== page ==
Premier jamgrass group Greensky Bluegrass just finished their 2020 winter tour this past weekend, closing out with a packed show at The Tabernacle in Atlanta, Georgia. Onboard with them were hotshot psychedelic rockers Ghost Light, who had joined Greensky as the opening act for the entire Winter run. Grateful Web caught the two together during their northeast run, at Penn’s Peak in Jim Thorpe, Pennsylvania. There’s obviously a harmony between the Greensky Bluegrass and Ghost Light—this is the second winter season in a row that the bands have embarked on a multi-city tour together, and just like last season, special collaborations made a few of the shows extra special.
Greensky invited up Ghost Light’s keyboardist Holly Bowling a few times throughout the run, the first at Penn’s for a few extraordinarily improvisational performances. Holly’s piano playing led beautifully on big and ambitious versions of Greensky’s original tunes ‘King Of The Hill,” “The Four,” and “Don’t Lie.” Later on, in their tour, at The Anthem in Washington DC, Bowling again sat in with Greensky on their own song “Windshield,” which received high praise from fans and jamband scene regulars alike for being particularly gorgeous version.
Penn’s Peak was a strong night in this tour from Greensky, in multiple ways. Known almost as readily for their witty stage banter as they are for their rock and roll treatment of bluegrass, Jim Thorpe had no shortage of quirky stage talk, especially from the band’s lead, mandolinist Paul Hoffman. At several moments throughout the night, clearly gleeful and enjoying the energy, Hoffman and other members shouted, “we’re Peaking!” to encouragement from the audience. AS is their style, band members also shouted things like this during moments in the music as well.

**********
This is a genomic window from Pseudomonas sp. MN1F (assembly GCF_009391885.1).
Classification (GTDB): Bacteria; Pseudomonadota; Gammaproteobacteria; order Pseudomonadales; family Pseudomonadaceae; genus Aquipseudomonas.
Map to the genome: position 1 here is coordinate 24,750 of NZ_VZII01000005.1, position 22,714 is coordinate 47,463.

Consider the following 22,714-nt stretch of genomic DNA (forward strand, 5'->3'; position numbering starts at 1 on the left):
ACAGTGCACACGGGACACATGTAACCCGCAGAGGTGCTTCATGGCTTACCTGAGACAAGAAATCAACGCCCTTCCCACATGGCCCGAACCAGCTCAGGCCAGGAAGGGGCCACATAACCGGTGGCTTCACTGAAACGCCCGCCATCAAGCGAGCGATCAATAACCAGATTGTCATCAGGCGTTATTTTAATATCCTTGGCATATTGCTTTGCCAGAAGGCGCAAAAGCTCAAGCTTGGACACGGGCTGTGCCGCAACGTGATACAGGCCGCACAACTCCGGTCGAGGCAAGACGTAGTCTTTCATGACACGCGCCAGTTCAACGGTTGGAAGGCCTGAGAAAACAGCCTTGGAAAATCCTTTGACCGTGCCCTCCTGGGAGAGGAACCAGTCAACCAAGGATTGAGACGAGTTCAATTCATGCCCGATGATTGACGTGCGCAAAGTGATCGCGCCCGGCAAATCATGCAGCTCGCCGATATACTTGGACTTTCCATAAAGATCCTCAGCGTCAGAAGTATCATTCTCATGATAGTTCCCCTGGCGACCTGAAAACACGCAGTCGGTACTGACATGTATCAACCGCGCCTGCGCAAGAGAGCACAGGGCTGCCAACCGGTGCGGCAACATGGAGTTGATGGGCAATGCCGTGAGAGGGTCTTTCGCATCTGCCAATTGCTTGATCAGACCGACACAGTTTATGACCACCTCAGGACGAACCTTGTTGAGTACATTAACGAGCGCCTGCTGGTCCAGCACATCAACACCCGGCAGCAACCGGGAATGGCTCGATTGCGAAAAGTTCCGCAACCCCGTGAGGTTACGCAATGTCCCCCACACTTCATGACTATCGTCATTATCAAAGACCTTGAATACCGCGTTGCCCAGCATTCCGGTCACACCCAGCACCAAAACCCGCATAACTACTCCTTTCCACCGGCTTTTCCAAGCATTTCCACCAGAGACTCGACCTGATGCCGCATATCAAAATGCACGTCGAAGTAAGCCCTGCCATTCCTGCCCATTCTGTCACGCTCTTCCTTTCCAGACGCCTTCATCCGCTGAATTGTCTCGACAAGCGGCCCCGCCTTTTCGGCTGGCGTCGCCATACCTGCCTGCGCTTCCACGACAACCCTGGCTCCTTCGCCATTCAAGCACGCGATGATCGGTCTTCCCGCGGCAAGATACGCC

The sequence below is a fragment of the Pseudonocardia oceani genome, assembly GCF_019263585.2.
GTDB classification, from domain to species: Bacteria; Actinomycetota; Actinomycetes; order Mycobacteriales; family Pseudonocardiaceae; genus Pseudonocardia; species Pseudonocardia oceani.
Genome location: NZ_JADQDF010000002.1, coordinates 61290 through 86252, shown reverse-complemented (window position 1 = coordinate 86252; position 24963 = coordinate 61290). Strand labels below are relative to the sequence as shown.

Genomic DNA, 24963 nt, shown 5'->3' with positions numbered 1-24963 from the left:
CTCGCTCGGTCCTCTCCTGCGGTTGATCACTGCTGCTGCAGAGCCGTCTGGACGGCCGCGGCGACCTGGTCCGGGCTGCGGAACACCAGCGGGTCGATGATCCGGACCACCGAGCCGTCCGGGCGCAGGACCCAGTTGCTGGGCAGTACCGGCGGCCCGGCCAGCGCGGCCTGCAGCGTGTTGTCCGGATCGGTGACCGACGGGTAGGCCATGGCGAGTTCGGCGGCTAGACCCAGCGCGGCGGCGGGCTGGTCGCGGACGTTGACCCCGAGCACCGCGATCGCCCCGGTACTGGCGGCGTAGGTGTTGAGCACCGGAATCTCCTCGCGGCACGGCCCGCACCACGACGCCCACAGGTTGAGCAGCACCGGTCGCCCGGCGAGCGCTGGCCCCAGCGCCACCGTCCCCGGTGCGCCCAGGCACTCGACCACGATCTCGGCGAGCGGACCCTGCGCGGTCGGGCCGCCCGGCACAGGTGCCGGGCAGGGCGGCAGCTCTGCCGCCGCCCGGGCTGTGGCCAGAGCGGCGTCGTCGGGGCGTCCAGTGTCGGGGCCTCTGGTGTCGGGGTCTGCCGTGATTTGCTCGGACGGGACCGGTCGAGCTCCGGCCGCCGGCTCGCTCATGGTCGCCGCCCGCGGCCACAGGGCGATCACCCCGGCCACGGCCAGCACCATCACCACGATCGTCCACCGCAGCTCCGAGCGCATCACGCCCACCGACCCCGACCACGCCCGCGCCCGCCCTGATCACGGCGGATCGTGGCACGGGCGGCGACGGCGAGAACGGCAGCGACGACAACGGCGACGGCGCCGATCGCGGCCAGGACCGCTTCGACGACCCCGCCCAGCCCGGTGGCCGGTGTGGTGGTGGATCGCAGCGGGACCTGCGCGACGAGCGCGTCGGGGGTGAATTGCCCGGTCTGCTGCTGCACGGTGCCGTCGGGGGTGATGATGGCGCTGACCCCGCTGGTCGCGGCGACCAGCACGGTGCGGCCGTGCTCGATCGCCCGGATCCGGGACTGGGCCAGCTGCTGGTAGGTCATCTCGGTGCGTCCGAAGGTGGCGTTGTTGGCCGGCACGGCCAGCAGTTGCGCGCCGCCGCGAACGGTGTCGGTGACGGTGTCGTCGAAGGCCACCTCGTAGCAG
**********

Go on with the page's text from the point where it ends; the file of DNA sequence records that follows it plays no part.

But the show delivered on a purely musical level, as well. At only two songs into the show, Greensky offered an enjoyable version of The Beatles’ “Help,” certainly unexpected rare for them. Also, rare and something highly chased by hardcore bluegrass fans was the band’s cover towards the end of the night of Chris Jacobs’ “Bone Digger.” A funky raunchy country-esque tune, the band appropriately fueled it with a lot of tension and grit. The meat of Greensky’s set two at Penn’s Peak flourished with their brand of psychedelic bluegrass, with the band improvising heavily on a version of “Broke Mountain Breakdown,” which upped the fun with teases of Phish’s “Bathtub Gin” and “Makisupa Policeman” and segued into yet another rare choice, “Everybody Wants To Rule The World."
Ghost Light, kicking off the night, made the greatest use of their time as well, jamming without stopping from the beginning of their opening set through to the end. They were so on the ball as to be able to perform even while experiencing one or two sound issues at the start of their first song. Despite that, the band played a relaxingly groovy version of one of their most hit original jams, “Keep Your Hands To Yourself.” Heading off the last section of their improv-loaded fifty-minutes, “Old Time Religion" rocked incredibly hard, with lead guitarist Hamilton shredding furiously on guitar, and finished with a tremendous segue into their last tune, “Jolene."
Check out the full setlist from Penn’s Peak below, and also check out more photos of both Ghost Light’s and Greensky Bluegrass’ sets.
01 No Idea >
03 Steam Powered Aeroplane
04 Do Harm
05 King of the Hill
06 Whitehouse Blues
07 The Four >
08 Don’t Lie
01 Forget Everything
02 Worried About the Weather
03 I’m Still Here (6)
04 Broke Mountain Breakdown >
05 Everybody Wants to Rule the World >
06 Miss September
08 Bone Digger
09 How Mountain Girls Can Love